HMP Aylesbury officer encourages people from diverse backgrounds to join the prison service

To mark Ramadan (10th March to 9th April), a prison officer at a Buckinghamshire prison is calling for more people from diverse backgrounds to follow his example by joining the service to help others.
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Mohammed Nasir, 33, joined HMP Aylesbury a year and a half ago after teaching Arabic abroad.

He said:

“A family member worked in the chaplaincy here at HMP Aylesbury, so I was fortunate enough to do some voluntary work at the prison, which peaked my interest. So, I decided to apply to join the service as an officer and that’s where my journey began.”

Office NasirOffice Nasir
Office Nasir

The holy month of Ramadan is the 9th month in the Islamic lunar calendar and Muslim prison staff can observe the holy month’s traditions while at work, such as fasting from dawn until sunset. Other ways they’re able to observe Ramadan including suhoor, the morning meal eaten by Muslims before the sun has come up during Ramadan; iftar, the meal eaten by Muslims at sunset to break their fast, and Salah, performing five daily prayers during the holy month.

On observing Ramadan officer Nasir said:

When I observed Ramadan last year as an officer, I did find that there was a lot of support and understanding from the other colleagues. For example, when I was doing a late shift, I was able to break my fast and other officers would respect the fact I would need to sit down for five to 10 minutes and have something to eat. If I also needed to make prayers that was also accommodated - so long as the operational side of things allowed it. There was always the option of switching shifts for Eid with other staff as they understood if I needed time off.”

The focus of an officer’s work is to keep the prisoners and public safe, but it is also important to be a role model for prisoners and someone they can talk to. Breaking the cycle of crime is important to officer Nasir.

He said:

“I enjoy helping people, which is what being a prison officer is all about. I have enjoyed sitting down one-to-one with prisoners and really getting to understand their issues. After you’ve built a rapport over a long period of time, it’s rewarding to start seeing positive changes in the prisoners. So a lot of the role is about talking and connecting with the prisoners – helping them day-to-day.”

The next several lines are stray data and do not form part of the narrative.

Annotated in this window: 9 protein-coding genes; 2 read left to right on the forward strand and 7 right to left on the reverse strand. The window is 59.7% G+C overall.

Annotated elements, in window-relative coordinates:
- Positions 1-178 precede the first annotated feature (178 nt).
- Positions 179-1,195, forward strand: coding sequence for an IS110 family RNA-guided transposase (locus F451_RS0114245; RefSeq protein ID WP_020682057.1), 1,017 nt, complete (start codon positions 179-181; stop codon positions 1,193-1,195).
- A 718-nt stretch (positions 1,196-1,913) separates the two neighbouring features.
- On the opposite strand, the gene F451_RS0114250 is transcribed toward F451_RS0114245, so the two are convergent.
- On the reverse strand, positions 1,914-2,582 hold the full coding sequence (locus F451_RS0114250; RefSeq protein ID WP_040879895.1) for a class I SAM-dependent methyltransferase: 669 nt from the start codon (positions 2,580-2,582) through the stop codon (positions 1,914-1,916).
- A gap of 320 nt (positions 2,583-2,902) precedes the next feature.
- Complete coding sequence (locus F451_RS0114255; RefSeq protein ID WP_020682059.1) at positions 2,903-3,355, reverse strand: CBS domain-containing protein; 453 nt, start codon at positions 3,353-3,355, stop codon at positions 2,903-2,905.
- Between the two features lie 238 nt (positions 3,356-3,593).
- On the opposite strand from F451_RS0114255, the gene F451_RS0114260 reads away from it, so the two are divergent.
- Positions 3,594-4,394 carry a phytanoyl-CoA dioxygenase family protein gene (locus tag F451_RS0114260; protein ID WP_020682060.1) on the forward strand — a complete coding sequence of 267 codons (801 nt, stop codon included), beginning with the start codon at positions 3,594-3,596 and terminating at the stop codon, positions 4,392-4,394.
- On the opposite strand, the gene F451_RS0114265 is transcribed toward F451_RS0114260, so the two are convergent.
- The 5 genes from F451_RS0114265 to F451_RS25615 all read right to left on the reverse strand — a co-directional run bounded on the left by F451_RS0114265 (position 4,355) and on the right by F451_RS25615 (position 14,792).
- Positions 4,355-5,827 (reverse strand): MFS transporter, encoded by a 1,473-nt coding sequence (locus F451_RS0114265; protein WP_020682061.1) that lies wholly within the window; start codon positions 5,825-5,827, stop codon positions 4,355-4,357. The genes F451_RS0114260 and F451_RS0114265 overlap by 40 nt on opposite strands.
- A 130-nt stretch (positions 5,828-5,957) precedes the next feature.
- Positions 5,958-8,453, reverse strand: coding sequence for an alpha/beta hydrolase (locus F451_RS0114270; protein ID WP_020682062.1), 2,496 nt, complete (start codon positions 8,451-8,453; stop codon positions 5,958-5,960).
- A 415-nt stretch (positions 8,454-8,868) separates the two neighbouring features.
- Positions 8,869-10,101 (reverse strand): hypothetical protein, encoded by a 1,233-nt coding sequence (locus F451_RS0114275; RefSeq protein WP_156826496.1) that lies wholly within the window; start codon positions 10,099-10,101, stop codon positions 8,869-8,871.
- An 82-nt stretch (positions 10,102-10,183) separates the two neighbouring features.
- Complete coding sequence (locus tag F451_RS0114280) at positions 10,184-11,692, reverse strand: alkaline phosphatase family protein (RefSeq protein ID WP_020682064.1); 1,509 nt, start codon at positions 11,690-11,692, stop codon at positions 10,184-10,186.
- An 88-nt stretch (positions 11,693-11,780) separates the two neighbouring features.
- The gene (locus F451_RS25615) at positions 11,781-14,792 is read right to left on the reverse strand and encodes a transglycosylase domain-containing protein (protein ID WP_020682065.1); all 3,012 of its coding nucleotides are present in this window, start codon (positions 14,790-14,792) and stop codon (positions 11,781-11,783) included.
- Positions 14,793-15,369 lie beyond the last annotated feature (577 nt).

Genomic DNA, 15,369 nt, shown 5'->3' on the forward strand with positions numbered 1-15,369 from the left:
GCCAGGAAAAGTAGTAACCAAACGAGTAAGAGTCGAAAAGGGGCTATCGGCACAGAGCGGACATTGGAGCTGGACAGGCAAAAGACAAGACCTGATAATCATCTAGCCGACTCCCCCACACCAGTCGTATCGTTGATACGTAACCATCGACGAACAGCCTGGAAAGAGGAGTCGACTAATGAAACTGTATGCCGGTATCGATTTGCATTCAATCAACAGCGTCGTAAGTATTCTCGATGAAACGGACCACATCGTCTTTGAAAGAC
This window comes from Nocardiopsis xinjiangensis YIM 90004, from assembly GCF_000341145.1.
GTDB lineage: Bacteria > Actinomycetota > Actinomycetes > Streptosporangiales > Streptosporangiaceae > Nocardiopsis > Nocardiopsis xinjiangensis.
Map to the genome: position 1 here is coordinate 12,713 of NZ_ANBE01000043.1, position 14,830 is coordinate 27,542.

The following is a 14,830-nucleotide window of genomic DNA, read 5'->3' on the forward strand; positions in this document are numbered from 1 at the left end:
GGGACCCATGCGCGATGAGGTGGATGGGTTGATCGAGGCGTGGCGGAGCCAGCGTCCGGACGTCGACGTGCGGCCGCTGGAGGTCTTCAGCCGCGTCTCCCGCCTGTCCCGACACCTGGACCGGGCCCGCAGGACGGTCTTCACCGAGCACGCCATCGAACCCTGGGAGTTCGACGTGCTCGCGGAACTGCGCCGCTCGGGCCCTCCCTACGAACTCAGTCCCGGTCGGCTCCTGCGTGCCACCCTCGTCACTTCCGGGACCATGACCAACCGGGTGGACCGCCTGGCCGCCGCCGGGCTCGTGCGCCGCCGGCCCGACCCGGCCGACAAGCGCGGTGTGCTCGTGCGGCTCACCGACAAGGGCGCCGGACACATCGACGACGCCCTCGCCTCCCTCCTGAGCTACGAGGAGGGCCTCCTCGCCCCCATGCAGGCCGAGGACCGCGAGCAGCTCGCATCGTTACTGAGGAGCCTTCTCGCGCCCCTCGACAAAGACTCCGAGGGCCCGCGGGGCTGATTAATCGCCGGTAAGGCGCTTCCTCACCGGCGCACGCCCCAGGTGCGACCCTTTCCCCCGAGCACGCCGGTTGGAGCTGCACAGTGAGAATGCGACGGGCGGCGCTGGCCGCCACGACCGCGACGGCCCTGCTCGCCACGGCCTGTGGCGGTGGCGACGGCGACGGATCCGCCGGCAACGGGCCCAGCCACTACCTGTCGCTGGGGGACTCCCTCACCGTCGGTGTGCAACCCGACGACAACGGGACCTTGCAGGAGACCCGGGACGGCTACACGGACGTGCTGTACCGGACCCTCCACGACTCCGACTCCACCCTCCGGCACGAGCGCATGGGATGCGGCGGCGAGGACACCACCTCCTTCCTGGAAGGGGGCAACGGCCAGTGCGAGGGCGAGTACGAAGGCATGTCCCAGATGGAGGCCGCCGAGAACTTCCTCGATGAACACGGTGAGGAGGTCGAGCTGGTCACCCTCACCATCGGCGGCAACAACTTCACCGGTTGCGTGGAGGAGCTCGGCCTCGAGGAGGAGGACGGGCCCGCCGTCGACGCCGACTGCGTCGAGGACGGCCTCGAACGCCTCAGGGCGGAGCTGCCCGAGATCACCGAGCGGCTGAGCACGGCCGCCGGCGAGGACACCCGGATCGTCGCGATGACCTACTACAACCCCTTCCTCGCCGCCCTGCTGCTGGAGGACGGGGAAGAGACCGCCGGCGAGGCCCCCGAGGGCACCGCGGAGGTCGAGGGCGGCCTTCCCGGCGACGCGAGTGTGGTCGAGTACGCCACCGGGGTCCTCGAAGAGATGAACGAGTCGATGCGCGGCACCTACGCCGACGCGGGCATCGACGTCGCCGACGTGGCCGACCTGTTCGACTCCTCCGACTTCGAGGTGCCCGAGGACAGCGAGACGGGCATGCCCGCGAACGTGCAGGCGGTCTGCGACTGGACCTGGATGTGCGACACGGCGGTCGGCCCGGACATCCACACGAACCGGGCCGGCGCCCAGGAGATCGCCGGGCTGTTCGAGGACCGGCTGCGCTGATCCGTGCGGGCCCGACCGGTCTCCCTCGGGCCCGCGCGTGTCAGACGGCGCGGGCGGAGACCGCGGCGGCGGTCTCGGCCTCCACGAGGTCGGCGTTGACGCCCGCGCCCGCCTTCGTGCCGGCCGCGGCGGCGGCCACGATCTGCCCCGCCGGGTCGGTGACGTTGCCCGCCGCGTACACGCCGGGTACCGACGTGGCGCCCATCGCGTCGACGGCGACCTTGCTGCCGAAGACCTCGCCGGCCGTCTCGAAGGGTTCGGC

Earlier in the year Mohammed moved into a business support role. He hopes to continue his career in the prison service for many years to come and would like to eventually work in the chaplaincy.

On the prison service as a career for people from diverse backgrounds he said:

“If you are thinking about a career in the service, my advice is to go ahead and do it. The prison service recognises and respects people from all backgrounds, which is so important - there is a lot of support and understanding from colleagues. If you are Muslim, for example, and you are thinking working in the service might impact observing Ramadan – it won’t. It hasn’t affected me and my colleagues in that way, at all.

“There are also so many different avenues you can go down once you’ve joined. It was only after I joined HMP Aylesbury that I began to realise the breadth of roles in the service that were available. It can certainly be a career for life.”

You do not need qualifications to become a prison officer or to join in a support staff role. HMPPS is looking for compassionate, creative people with excellent communication skills who can make decisions effectively.

HMP Aylesbury is looking for prison officers to join the team. New recruits start on a salary of £34,402 and full training will be given. To find out more click here.

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